International Accounting Regulator Offers New Guidance on Materiality [CFOJ]
The IASB released staff guidance yesterday that will "help company management determine whether information is material." You see, there's confusion out there as to what's actually material:
The draft guidance, in the form of a draft Practice Statement, has been developed in response to concerns that management are often uncertain about how to apply the concept of materiality and therefore use the disclosure requirements in the Standards as a checklist. This can result in excessive disclosure of immaterial information that can obscure useful information and also make financial statements cluttered and less understandable. It can also lead to useful information being left out.
Here's the IFRS definition of materiality:
Information is material if omitting it or misstating it could influence decisions that users make on the basis of financial information about a specific reporting entity. In other words, materiality is an entity-specific aspect of relevance based on the nature and magnitude, or both, of the items to which the information relates in the context of an individual entity’s financial report.
The draft goes on to discuss the pervasiveness of materiality, management "judgement," users of financial statements, their decisions, their characteristics, on and on. And I suppose these are things you have to think about when you're talking about the concept of materiality. If you like waxing philosophical about these sorts of things, you'll probably want to read the whole draft.
Accounting class lesson on $2 bill leads to silver screen [MIT]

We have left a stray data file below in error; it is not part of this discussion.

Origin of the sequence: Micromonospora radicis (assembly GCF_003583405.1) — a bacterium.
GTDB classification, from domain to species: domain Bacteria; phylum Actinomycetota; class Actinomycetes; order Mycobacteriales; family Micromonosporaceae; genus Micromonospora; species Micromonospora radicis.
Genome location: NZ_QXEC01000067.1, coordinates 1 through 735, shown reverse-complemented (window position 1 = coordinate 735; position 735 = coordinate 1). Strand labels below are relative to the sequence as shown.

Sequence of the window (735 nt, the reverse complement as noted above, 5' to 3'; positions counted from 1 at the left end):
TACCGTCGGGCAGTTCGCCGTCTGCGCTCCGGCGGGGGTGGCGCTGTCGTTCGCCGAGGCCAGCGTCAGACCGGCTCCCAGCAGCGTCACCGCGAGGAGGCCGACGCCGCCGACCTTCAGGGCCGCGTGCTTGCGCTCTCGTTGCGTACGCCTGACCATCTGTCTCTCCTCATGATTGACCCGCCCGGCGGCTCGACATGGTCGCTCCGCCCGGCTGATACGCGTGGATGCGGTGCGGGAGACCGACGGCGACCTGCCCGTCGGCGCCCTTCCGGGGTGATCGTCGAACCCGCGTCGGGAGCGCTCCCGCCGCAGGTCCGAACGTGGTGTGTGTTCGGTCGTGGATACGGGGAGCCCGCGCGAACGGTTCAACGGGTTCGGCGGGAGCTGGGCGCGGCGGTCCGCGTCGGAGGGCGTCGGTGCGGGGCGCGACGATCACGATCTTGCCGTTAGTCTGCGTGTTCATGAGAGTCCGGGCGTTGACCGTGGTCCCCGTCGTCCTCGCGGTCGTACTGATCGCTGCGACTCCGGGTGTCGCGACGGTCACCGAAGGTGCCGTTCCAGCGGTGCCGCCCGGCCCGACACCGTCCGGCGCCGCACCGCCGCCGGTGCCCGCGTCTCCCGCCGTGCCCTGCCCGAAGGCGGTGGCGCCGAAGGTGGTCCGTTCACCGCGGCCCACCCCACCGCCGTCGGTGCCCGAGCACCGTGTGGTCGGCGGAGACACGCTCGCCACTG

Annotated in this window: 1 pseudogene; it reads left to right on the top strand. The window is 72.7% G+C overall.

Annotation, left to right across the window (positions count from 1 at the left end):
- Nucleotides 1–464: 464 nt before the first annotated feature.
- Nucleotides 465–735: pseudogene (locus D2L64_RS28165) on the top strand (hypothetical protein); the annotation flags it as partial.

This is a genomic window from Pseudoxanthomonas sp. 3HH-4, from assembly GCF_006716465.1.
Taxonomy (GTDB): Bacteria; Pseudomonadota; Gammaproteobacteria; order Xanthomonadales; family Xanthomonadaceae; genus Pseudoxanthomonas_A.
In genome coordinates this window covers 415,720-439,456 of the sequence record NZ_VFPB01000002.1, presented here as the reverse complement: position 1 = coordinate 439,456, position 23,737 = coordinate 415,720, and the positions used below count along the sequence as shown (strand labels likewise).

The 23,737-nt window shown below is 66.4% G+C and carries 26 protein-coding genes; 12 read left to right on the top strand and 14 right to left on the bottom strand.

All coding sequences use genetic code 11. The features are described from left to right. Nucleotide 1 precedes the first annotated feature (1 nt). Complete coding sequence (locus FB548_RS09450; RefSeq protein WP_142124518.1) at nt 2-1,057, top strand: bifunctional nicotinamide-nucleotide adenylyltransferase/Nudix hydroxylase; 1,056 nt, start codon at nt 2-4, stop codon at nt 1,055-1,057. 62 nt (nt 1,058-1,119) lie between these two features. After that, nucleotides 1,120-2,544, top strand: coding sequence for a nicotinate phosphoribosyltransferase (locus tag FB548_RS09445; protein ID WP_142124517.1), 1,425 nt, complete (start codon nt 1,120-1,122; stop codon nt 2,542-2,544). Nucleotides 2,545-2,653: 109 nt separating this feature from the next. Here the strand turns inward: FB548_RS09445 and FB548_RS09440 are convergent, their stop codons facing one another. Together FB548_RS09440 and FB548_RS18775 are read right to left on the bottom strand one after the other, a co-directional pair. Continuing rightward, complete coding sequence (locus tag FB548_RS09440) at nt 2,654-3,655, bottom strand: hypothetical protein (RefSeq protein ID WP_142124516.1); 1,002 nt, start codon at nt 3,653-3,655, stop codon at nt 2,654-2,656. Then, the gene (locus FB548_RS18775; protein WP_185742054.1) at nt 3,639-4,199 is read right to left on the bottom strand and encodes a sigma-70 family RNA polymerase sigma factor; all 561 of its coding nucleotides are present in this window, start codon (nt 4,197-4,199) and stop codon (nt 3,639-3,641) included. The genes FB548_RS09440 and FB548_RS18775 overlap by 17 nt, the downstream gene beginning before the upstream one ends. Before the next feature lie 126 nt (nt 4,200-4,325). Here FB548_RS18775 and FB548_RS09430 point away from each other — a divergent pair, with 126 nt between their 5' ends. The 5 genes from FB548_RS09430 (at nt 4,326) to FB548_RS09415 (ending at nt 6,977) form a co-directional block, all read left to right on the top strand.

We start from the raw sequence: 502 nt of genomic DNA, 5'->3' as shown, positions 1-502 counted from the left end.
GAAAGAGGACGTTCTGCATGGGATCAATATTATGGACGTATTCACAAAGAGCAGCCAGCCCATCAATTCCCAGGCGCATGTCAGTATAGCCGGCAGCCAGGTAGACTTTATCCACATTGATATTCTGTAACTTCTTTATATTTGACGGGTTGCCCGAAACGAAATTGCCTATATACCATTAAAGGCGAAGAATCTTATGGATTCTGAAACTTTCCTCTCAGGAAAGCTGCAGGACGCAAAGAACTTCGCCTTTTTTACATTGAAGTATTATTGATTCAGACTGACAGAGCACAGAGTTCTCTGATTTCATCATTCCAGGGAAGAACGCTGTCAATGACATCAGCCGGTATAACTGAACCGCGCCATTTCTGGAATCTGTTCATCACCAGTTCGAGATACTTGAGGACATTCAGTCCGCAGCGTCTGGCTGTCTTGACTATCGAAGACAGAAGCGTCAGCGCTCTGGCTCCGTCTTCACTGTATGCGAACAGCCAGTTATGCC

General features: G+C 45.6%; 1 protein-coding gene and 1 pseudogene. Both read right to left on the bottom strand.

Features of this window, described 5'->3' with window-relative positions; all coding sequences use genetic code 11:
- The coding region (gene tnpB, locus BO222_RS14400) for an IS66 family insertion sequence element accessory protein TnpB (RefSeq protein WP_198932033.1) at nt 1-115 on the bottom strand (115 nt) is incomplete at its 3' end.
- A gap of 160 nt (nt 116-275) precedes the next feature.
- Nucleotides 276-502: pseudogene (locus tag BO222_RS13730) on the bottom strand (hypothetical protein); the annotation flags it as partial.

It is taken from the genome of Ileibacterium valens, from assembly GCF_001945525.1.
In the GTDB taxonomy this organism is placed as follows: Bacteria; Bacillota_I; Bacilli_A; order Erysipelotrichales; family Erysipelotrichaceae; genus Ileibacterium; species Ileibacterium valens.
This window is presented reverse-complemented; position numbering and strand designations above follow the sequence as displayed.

Speaking of waxing philosophical, what is a $2 bill from 1976 worth? Christopher Noe, a senior lecturer in accounting at MIT uses his to teach students about fair value. This leads to "emotional" discussions that go sorta like this:
Typically, a student might answer — correctly — that the bill is worth $2. Noe will agree, but points out that his 1976 bill is nearly 40 years old.
“By this time [in class], someone has looked it up on eBay, and will tell me that it’s worth about $8 as a collectible,” Noe says. “You can use the $2 value or the purported $8 value, but what’s more appropriate?”
There's also a documentary about the $2 bill that Noe was involved in, has a 50/50 shot of being interesting.
The Tiny Pharmacy at the Center of Valeant's Money Mystery [Bloomberg]
Speaking of materiality, those tiny pharmacies that Valeant says wasn't material to its business that ended up being material to its business all started with R&O Pharmacy:
Less than a year ago, 64-year-old pharmacist Russell Reitz agreed to sell his business there to a Delaware-registered company for $350,000. R&O soon became the victim of widespread fraud, Reitz’s lawyer alleged in documents filed in a billing suit against him in state court in California.
Even before the sale agreement was executed, other pharmacies began using an R&O identification number to bill for prescriptions that R&O hadn’t filled, sometimes for drugs the store didn’t stock, according to the court documents. Reitz got requests to hand over the money, and personal visits — not only from the one-man company buying R&O, but also from representatives of a firm called Philidor RX Services, whose links to the buyer Reitz struggled to understand.
It's hard to argue that there wasn't something fishy going on. Of course, R&O ended up suing Valeant and everything fell apart from there.
In other news:
- Republicans Want to Impeach IRS Commissioner Koskinen [WSJ]
- PwC acquired a "start-up which provides a forensic data search platform used to discover fraud and for compliance screening." [Accountancy Age]
- Remembering the Iowa pumpkin tax. [Tax Foundation]
- Hey, at least you don't work at Deutsche Bank. [CNBC]
- Runaway blimp. [Quartz]